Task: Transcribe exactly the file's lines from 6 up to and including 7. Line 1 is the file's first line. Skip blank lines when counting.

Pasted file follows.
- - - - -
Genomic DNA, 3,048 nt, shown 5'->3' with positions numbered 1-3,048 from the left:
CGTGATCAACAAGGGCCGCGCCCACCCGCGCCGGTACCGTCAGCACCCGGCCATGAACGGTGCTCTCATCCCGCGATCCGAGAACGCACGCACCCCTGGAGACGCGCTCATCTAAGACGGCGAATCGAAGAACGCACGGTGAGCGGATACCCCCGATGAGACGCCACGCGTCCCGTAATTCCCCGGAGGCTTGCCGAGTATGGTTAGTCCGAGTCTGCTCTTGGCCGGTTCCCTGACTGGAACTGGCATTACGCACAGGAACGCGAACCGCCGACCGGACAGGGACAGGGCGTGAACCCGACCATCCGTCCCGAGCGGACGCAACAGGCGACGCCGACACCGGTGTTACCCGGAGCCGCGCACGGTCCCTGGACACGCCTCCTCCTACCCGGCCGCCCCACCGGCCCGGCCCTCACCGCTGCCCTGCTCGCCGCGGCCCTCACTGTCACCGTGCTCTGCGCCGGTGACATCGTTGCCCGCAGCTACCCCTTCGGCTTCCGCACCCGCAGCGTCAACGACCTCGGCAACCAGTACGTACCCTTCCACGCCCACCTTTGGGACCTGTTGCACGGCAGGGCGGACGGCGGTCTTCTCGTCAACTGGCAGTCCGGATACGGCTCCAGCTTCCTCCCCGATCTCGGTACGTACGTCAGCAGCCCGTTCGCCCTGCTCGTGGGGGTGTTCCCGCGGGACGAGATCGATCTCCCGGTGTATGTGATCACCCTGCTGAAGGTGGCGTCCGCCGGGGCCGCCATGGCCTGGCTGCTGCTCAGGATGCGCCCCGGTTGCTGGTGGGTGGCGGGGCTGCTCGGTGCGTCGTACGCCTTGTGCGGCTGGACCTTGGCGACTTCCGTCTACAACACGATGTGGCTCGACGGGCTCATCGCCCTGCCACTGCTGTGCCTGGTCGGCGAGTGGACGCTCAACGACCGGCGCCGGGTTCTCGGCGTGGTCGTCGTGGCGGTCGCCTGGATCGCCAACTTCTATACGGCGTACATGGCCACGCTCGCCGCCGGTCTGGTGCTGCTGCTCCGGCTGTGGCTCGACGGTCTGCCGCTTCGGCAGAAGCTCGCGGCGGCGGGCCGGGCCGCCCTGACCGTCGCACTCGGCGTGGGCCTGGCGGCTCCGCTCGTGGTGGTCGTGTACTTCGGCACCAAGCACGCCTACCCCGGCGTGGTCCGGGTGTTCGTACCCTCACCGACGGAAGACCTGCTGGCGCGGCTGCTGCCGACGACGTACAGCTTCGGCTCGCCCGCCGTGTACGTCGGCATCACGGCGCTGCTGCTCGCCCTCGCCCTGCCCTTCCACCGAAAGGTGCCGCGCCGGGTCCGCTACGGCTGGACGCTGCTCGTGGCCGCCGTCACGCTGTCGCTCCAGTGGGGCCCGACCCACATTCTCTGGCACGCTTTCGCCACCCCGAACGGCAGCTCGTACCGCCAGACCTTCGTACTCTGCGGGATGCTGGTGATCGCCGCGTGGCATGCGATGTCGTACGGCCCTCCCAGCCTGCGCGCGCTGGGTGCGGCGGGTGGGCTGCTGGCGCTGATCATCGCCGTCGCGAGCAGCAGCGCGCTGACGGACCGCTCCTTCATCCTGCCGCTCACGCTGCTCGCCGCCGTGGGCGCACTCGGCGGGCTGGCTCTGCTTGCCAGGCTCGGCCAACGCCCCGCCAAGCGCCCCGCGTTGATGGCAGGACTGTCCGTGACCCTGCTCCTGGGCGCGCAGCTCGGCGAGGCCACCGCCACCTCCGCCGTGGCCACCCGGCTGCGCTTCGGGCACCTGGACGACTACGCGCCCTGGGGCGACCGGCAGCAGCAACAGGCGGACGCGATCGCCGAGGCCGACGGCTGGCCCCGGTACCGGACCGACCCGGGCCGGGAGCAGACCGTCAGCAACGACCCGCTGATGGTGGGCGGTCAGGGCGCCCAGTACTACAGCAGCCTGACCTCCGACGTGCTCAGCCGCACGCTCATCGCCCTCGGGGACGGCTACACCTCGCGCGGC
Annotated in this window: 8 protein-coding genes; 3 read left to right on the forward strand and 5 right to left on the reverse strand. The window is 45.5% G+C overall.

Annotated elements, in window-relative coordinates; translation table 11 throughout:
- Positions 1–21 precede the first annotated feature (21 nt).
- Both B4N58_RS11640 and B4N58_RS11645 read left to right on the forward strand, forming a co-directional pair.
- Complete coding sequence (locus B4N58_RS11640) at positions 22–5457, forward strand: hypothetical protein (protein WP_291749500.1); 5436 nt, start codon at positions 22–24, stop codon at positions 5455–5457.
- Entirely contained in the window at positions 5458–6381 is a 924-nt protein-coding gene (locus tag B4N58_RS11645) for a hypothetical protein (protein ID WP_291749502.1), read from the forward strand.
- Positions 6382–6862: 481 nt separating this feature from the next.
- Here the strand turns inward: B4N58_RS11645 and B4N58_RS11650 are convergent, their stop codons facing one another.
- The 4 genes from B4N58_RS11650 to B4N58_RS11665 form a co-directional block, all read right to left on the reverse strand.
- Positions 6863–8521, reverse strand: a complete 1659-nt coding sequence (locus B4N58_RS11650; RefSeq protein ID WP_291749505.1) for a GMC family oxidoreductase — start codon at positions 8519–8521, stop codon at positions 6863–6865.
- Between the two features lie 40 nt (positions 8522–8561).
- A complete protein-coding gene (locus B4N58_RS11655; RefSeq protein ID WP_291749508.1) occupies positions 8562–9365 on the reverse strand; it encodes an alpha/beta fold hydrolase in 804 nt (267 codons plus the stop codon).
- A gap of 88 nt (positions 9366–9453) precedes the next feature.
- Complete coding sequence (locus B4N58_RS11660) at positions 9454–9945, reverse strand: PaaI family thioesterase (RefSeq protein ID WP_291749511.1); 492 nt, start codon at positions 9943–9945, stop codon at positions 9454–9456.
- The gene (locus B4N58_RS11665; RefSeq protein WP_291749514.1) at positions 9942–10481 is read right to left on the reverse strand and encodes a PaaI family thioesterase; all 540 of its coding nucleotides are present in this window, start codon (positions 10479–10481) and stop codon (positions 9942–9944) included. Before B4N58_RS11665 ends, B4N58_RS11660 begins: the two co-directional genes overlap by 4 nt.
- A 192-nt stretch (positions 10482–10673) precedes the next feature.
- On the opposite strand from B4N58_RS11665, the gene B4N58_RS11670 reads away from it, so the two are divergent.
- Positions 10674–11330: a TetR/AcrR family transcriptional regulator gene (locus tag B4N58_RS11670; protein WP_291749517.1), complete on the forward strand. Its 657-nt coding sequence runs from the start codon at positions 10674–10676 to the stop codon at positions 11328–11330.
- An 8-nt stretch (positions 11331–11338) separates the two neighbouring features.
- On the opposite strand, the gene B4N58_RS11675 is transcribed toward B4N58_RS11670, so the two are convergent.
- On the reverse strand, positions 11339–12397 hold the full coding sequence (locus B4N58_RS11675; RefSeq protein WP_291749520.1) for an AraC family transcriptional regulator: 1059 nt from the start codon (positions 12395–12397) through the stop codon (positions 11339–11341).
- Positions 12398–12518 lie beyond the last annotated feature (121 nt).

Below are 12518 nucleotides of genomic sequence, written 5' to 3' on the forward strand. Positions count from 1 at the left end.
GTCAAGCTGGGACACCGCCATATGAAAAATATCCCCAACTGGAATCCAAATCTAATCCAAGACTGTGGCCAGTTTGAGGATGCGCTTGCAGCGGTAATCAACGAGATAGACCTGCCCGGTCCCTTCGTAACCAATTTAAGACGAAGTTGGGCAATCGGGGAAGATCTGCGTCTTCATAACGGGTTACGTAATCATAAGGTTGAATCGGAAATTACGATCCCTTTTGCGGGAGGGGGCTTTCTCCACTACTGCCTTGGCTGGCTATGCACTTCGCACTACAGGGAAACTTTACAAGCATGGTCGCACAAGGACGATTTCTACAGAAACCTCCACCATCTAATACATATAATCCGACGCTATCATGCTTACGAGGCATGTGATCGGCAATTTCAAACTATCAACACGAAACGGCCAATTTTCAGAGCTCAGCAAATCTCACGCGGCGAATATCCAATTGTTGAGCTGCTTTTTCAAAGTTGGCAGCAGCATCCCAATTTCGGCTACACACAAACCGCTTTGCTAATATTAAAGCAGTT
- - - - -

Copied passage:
- Both B4N58_RS11640 and B4N58_RS11645 read left to right on the forward strand, forming a co-directional pair.
- Complete coding sequence (locus B4N58_RS11640) at positions 22–5457, forward strand: hypothetical protein (protein WP_291749500.1); 5436 nt, start codon at positions 22–24, stop codon at positions 5455–5457.